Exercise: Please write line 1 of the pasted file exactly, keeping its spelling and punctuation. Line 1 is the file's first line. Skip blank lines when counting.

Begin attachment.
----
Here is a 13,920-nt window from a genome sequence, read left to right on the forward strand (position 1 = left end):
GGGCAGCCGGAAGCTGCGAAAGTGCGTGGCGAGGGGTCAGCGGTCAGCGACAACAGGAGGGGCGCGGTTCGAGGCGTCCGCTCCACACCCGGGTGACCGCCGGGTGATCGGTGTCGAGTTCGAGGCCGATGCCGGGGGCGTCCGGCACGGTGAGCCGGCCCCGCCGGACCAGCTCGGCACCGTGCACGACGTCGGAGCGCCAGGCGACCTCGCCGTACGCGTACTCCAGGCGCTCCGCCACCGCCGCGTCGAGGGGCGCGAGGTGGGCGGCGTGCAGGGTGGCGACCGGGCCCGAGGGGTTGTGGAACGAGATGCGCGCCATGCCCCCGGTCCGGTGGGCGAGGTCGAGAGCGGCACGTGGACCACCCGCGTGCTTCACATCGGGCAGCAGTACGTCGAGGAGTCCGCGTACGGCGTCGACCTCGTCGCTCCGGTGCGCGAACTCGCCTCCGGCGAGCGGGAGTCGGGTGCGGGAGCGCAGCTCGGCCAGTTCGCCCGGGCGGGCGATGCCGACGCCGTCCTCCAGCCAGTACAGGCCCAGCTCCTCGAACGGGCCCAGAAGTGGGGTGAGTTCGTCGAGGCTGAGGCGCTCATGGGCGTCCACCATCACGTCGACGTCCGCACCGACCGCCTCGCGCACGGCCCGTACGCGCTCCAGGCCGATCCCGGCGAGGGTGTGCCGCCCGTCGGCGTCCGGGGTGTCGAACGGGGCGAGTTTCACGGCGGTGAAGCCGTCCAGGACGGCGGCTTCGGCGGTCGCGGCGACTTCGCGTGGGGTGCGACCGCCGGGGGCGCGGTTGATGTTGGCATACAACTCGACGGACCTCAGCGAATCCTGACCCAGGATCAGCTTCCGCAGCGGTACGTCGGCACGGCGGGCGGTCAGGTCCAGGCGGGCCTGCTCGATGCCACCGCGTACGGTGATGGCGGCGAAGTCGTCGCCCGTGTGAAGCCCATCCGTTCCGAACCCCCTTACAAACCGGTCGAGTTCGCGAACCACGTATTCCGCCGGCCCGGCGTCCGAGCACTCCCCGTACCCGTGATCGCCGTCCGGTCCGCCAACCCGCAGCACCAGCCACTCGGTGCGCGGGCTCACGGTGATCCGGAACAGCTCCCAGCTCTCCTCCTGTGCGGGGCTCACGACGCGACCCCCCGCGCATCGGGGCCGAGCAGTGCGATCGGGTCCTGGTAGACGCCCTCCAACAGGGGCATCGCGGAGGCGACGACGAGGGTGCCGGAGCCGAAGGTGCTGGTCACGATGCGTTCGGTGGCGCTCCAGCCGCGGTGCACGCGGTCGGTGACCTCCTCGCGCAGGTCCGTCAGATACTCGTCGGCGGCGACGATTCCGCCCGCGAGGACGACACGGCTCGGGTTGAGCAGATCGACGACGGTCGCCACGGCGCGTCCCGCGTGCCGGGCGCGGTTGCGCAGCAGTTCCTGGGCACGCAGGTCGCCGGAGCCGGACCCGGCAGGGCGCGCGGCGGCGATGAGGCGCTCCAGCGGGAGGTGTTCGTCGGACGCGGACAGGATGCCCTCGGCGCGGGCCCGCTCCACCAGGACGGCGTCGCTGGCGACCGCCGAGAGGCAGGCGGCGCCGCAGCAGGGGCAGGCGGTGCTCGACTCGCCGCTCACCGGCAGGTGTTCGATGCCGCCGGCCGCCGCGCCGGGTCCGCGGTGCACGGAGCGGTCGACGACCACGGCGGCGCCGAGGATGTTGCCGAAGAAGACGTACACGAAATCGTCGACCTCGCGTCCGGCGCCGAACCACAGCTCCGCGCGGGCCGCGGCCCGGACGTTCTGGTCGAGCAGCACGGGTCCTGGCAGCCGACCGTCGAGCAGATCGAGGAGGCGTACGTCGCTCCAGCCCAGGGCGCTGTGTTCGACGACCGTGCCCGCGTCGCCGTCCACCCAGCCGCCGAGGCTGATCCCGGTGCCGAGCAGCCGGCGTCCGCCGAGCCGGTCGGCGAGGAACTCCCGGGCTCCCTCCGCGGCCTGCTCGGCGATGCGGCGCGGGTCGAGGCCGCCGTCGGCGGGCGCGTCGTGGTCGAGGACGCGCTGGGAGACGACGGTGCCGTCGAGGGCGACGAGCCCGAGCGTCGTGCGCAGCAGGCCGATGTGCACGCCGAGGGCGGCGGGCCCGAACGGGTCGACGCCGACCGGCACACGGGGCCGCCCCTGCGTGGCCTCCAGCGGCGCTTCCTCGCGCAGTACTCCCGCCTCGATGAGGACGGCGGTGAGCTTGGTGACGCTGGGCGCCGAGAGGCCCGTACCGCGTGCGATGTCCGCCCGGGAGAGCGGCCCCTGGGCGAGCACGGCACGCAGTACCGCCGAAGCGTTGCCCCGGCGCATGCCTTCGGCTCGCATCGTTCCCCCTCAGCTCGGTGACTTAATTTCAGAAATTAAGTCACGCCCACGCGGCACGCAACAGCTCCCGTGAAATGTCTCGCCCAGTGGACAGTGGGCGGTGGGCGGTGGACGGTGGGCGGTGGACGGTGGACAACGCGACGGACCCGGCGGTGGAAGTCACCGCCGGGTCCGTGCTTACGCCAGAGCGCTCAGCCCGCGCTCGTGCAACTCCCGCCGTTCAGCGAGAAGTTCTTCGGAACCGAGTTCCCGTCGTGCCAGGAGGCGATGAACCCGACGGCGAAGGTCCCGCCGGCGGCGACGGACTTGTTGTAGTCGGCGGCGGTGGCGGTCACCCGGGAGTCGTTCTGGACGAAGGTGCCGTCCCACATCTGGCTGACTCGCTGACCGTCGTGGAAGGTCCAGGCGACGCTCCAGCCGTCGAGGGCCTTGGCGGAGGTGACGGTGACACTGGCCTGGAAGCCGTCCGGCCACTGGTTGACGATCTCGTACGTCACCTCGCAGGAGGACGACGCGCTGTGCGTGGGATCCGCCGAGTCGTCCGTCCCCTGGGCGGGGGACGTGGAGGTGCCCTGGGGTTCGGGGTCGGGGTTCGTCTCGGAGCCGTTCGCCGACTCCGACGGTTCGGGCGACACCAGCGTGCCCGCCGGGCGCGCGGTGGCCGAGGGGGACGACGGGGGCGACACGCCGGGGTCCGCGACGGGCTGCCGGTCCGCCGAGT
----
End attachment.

Here is a 13,920-nt window from a genome sequence, read left to right on the forward strand (position 1 = left end):